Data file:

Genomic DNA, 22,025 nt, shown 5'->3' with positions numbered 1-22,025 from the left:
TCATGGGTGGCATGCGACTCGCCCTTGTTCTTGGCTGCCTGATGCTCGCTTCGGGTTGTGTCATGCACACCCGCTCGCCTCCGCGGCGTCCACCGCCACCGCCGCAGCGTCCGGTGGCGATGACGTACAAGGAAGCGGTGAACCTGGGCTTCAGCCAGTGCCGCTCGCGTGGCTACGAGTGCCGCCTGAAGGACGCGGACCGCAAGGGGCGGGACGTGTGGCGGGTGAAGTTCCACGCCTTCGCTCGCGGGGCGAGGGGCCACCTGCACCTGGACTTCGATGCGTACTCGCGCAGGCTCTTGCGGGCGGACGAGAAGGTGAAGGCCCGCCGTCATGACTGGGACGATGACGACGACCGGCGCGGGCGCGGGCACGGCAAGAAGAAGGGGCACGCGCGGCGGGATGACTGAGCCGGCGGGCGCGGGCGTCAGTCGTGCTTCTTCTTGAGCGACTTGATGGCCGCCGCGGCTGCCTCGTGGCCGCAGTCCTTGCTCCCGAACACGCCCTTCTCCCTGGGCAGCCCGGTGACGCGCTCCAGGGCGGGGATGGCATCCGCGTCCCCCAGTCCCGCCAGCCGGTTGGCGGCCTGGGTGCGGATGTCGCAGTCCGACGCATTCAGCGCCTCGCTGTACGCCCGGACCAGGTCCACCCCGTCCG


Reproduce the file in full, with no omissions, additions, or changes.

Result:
Genomic DNA, 22,025 nt, shown 5'->3' with positions numbered 1-22,025 from the left:
TCATGGGTGGCATGCGACTCGCCCTTGTTCTTGGCTGCCTGATGCTCGCTTCGGGTTGTGTCATGCACACCCGCTCGCCTCCGCGGCGTCCACCGCCACCGCCGCAGCGTCCGGTGGCGATGACGTACAAGGAAGCGGTGAACCTGGGCTTCAGCCAGTGCCGCTCGCGTGGCTACGAGTGCCGCCTGAAGGACGCGGACCGCAAGGGGCGGGACGTGTGGCGGGTGAAGTTCCACGCCTTCGCTCGCGGGGCGAGGGGCCACCTGCACCTGGACTTCGATGCGTACTCGCGCAGGCTCTTGCGGGCGGACGAGAAGGTGAAGGCCCGCCGTCATGACTGGGACGATGACGACGACCGGCGCGGGCGCGGGCACGGCAAGAAGAAGGGGCACGCGCGGCGGGATGACTGAGCCGGCGGGCGCGGGCGTCAGTCGTGCTTCTTCTTGAGCGACTTGATGGCCGCCGCGGCTGCCTCGTGGCCGCAGTCCTTGCTCCCGAACACGCCCTTCTCCCTGGGCAGCCCGGTGACGCGCTCCAGGGCGGGGATGGCATCCGCGTCCCCCAGTCCCGCCAGCCGGTTGGCGGCCTGGGTGCGGATGTCGCAGTCCGACGCATTCAGCGCCTCGCTGTACGCCCGGACCAGGTCCACCCCGTCCG